Living in Dorset, I used to take my son to the football stadium when AFC Bournemouth were playing a major team so we could seek star players’ autographs as they boarded their bus home. It was an interesting insight into human nature, with parallels for charity leaders in the current situation.
In the days before Covid-19, the visiting players would walk within two metres of the autograph hunters waiting patiently behind barriers with their pads and pens held out. You were more likely to get an autograph if the visiting players had won. Even so, many still affected a level of myopia normally only attributed to referees.
Some, Wayne Rooney notable among them, smirked while walking straight past and sitting on the bus for several minutes with little else to do before it eventually departed. Others, like Paul Pogba, Sadio Mane and Jordan Pickford, quickly signed a few before a scrum happened. Manager Jose Mourinho made a point of signing for young children.
The best by far was Jamie Vardy: the striker from humble non-league roots signed everything, no matter how long it took, sending all fans away beaming. He really made a difference to my son and I have never forgotten it.
Charity managers during Covid-19 are like the visiting players: in demand. Besides the pressure on us to get results in a fast-moving situation, our constituencies need to hear from us more often – and that means service users, supporters, donors, staff and volunteers. Under heightened pressure it is easy to make excuses, but if you go the extra mile people will never forget it.
When our shops were closed, I phoned nearly 100 of our mostly elderly and isolated volunteers. They were surprised that the chief executive had bothered to ask how they were, whether they had enough food supplies and if they had friends or relatives looking after them. During one of those phone calls, an elderly volunteer told me they had recently lost their spouse. What we do in such situations is surely remembered for years to come.
There have been many other examples of communicating across the crisis. Besides providing care, our nurses and carers have delivered parcels and medicines to families isolating at home, talked through front doors, sent virtual hugs online and hosted children’s gaming competitions. Our celebrity patrons have recorded stories for the children and hosted an online ‘Thank-a-thon’ for supporters.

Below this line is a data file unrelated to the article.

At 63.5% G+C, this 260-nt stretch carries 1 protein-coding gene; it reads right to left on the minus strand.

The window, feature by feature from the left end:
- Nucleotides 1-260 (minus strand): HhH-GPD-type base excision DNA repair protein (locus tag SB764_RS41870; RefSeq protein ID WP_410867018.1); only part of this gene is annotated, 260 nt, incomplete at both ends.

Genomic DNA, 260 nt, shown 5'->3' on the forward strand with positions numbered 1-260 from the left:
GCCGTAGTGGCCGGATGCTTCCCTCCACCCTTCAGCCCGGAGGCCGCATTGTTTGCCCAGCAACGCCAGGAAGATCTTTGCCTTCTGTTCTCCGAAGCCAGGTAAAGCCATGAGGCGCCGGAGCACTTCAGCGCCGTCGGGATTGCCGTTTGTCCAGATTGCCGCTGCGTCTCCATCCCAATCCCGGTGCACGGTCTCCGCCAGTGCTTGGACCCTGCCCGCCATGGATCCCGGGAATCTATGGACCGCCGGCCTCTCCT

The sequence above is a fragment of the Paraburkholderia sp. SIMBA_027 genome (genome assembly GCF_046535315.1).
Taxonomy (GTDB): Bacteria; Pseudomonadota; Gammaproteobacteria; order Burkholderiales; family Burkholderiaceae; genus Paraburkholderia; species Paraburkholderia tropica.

As our shops prepared to reopen, our retail manager filmed a cheerful tour of the new safety measures we were taking; despite ours being a local charity, the film was viewed 40,000 times on Facebook.
Normally I would write four staff bulletins a year – during Covid-19 I have written 12 in 16 weeks. A number of us have been more active on LinkedIn in the last four months than over the previous 10 years, keeping the charity’s profile high in the corporate community.
We have sent many handwritten notes to adults and children in the general public who have been kind to the charity. We have phoned major donors, not always to ask for money but to keep them in the picture. We have also given our supporters regular insights into what working during the pandemic has been like for our nurses on the front line.
However big or small your charity, the frequency and personal touch of communication matters – and however much, or little, you have done in this stage of the storm, we are not out of it yet. There is still time to be Jamie Vardy.
Martin Edwards is chief executive of Julia’s House, which runs children's hospices in Wiltshire and Dorset